Slave Labor Practices in Nestlé’s Seafood Supply Chain Confirmed by Independent Study
Nestlé has confirmed suspicions of slave labor practices in its seafood supply chain. Instead of waiting for rumors to turn into scandalous facts, Nestlé, one of the largest food corporations in the world, hired an independent nonprofit research team, Verite, to investigate the claims that fishermen from Thailand, Burma, and Cambodia, who catch the seafood used in Nestlé’s Purina Fancy Feast cat food, have been extremely mistreated and are subject to slave-like labor practices.
Nestlé has promised to publish the reports and update their labor practices, which will now include enforcing new rules for suppliers, training boat owners, and bringing in outside auditors to make sure laborers are being treated right.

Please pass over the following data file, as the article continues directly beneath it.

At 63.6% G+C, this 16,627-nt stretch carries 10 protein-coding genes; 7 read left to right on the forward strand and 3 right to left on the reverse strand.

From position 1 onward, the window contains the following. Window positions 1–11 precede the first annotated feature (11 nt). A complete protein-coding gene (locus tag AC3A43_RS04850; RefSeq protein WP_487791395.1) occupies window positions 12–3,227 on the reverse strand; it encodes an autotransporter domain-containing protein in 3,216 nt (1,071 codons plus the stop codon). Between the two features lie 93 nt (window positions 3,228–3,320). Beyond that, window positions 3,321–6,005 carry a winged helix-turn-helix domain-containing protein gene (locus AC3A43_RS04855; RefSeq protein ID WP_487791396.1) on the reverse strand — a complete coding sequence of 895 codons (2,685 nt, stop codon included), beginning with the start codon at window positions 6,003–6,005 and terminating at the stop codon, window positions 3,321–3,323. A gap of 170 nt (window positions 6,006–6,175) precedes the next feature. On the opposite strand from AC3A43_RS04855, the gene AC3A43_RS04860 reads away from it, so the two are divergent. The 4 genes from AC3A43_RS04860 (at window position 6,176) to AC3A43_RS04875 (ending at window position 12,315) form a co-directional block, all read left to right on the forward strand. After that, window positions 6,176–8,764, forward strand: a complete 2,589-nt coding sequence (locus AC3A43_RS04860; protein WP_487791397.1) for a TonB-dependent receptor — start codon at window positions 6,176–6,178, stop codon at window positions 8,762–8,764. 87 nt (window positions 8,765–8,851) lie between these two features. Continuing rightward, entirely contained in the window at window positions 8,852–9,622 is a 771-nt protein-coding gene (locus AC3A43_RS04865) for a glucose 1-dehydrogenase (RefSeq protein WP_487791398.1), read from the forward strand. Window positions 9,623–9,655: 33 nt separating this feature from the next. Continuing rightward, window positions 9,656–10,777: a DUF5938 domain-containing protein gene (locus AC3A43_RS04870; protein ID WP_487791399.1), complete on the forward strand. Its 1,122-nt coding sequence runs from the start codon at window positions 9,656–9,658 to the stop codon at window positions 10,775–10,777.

Nestlé launched the investigation in December 2014, and confirmed that although most of its seafood supply does not come from Southeast Asia, they still do some major business in the Thailand area.[slideshow:
"As we've said consistently, forced labor and human rights abuses have no place in our supply chain," Magdi Batato, Nestlé's executive vice president in charge of operations, said in a statement. "Nestlé believes that by working with suppliers we can make a positive difference to the sourcing of ingredients."
According to Nestlé, as well as similar reports from an investigation undertaken by the Associated Press, seafaring life in the Cambodia and Myanmar region can be brutal.
"Sometimes, the net is too heavy and workers get pulled into the water and just disappear,” one anonymous Burmese worker said in the Verite Nestlé study. “When someone dies, he gets thrown into the water.”
This is not the first time Nestlé has been questioned about its labor practices. Just last month, Nestlé, along with Hershey and Mars, was sued for allegedly utilizing child labor to harvest cocoa in Africa.